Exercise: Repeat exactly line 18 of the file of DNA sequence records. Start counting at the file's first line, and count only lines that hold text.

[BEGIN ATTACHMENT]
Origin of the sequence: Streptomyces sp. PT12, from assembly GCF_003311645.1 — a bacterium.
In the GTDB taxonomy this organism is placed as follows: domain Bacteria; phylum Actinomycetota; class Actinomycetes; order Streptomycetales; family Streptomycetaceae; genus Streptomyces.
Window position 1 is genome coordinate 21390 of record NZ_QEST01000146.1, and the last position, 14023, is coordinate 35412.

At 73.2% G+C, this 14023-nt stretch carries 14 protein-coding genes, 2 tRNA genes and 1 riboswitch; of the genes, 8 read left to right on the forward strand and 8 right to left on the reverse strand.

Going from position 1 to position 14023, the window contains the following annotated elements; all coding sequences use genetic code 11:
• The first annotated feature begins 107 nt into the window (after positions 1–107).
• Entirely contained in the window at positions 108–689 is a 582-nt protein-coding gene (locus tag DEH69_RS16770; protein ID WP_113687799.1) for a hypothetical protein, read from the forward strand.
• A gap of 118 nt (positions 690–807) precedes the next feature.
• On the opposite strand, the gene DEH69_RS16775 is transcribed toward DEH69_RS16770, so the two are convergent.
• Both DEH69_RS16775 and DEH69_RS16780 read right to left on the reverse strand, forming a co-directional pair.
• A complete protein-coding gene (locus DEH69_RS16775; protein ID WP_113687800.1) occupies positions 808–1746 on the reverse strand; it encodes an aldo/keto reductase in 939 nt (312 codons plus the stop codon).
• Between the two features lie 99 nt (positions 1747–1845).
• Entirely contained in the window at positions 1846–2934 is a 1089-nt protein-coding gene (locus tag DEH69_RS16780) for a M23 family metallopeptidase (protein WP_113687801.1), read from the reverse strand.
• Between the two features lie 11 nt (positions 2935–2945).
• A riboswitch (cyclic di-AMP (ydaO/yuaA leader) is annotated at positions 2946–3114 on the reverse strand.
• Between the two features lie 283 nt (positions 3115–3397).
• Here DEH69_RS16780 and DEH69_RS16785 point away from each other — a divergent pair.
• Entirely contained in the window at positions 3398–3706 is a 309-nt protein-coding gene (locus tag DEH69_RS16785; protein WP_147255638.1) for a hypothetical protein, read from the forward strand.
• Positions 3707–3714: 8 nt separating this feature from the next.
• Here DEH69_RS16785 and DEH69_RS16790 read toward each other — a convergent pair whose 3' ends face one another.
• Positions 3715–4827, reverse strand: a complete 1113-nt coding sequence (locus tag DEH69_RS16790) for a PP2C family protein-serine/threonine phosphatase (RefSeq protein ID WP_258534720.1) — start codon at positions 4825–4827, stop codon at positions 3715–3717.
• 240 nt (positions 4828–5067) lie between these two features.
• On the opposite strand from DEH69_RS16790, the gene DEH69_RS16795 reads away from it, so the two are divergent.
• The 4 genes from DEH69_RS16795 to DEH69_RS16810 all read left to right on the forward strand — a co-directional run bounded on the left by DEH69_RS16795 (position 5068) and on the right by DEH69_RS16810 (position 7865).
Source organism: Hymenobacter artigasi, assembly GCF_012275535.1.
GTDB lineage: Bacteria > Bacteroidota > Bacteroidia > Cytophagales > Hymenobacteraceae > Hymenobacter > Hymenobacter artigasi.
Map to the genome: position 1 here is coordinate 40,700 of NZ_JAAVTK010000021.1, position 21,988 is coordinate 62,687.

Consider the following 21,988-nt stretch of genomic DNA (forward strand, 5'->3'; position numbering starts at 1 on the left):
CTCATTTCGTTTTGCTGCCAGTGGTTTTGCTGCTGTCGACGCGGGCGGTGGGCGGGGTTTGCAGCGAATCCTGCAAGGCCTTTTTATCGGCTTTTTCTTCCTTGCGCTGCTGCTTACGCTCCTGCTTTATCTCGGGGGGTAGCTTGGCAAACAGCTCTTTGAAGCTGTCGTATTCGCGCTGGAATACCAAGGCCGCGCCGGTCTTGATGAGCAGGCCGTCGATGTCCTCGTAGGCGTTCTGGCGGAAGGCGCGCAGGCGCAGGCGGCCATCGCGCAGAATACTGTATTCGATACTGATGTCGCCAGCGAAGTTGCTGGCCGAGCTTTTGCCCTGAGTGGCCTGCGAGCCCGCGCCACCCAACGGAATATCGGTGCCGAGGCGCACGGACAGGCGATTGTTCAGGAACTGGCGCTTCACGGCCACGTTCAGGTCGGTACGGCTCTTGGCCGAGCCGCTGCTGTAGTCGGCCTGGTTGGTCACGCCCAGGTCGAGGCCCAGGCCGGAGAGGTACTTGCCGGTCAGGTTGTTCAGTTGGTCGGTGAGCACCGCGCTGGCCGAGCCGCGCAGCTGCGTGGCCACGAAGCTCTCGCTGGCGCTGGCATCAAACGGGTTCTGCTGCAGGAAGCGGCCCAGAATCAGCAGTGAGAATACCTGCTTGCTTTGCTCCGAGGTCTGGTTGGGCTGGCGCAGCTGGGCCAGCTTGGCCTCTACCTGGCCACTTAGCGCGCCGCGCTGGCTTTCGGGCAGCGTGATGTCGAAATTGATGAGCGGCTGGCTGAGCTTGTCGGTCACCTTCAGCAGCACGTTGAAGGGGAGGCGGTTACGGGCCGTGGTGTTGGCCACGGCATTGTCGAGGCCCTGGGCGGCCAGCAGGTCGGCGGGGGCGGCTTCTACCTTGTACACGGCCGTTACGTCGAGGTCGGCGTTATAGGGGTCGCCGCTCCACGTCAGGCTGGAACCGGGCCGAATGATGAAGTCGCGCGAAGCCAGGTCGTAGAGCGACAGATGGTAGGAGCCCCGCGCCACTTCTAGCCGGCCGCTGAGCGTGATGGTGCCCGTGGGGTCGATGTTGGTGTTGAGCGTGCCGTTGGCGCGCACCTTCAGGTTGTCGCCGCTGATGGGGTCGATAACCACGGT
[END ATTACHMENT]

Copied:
• Entirely contained in the window at positions 3398–3706 is a 309-nt protein-coding gene (locus tag DEH69_RS16785; protein WP_147255638.1) for a hypothetical protein, read from the forward strand.